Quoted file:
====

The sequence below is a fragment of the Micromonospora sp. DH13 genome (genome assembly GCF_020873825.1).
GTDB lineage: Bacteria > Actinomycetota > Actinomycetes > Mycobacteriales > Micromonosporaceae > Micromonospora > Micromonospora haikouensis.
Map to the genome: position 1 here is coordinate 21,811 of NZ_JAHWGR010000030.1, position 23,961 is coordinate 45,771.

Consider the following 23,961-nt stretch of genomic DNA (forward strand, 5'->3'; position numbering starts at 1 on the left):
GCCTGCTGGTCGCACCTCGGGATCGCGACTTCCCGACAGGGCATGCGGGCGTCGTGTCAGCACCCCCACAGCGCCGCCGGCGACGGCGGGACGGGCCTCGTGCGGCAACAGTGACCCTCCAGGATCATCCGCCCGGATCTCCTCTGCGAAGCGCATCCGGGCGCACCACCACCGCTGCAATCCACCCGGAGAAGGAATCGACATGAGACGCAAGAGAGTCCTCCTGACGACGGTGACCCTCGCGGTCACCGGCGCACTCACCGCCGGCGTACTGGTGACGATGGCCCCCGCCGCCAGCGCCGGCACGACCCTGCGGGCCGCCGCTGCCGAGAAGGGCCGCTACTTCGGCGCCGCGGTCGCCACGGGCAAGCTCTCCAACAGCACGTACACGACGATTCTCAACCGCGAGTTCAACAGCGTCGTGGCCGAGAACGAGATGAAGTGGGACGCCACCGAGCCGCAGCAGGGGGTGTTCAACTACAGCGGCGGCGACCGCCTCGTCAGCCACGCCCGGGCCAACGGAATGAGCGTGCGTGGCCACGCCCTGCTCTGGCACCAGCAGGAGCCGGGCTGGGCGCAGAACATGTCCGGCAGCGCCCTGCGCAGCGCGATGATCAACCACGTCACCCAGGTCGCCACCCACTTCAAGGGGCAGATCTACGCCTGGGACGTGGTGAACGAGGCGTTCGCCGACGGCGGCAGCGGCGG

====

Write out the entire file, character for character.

The sequence below is a fragment of the Micromonospora sp. DH13 genome (genome assembly GCF_020873825.1).
GTDB lineage: Bacteria > Actinomycetota > Actinomycetes > Mycobacteriales > Micromonosporaceae > Micromonospora > Micromonospora haikouensis.
Map to the genome: position 1 here is coordinate 21,811 of NZ_JAHWGR010000030.1, position 23,961 is coordinate 45,771.

Consider the following 23,961-nt stretch of genomic DNA (forward strand, 5'->3'; position numbering starts at 1 on the left):
GCCTGCTGGTCGCACCTCGGGATCGCGACTTCCCGACAGGGCATGCGGGCGTCGTGTCAGCACCCCCACAGCGCCGCCGGCGACGGCGGGACGGGCCTCGTGCGGCAACAGTGACCCTCCAGGATCATCCGCCCGGATCTCCTCTGCGAAGCGCATCCGGGCGCACCACCACCGCTGCAATCCACCCGGAGAAGGAATCGACATGAGACGCAAGAGAGTCCTCCTGACGACGGTGACCCTCGCGGTCACCGGCGCACTCACCGCCGGCGTACTGGTGACGATGGCCCCCGCCGCCAGCGCCGGCACGACCCTGCGGGCCGCCGCTGCCGAGAAGGGCCGCTACTTCGGCGCCGCGGTCGCCACGGGCAAGCTCTCCAACAGCACGTACACGACGATTCTCAACCGCGAGTTCAACAGCGTCGTGGCCGAGAACGAGATGAAGTGGGACGCCACCGAGCCGCAGCAGGGGGTGTTCAACTACAGCGGCGGCGACCGCCTCGTCAGCCACGCCCGGGCCAACGGAATGAGCGTGCGTGGCCACGCCCTGCTCTGGCACCAGCAGGAGCCGGGCTGGGCGCAGAACATGTCCGGCAGCGCCCTGCGCAGCGCGATGATCAACCACGTCACCCAGGTCGCCACCCACTTCAAGGGGCAGATCTACGCCTGGGACGTGGTGAACGAGGCGTTCGCCGACGGCGGCAGCGGCGG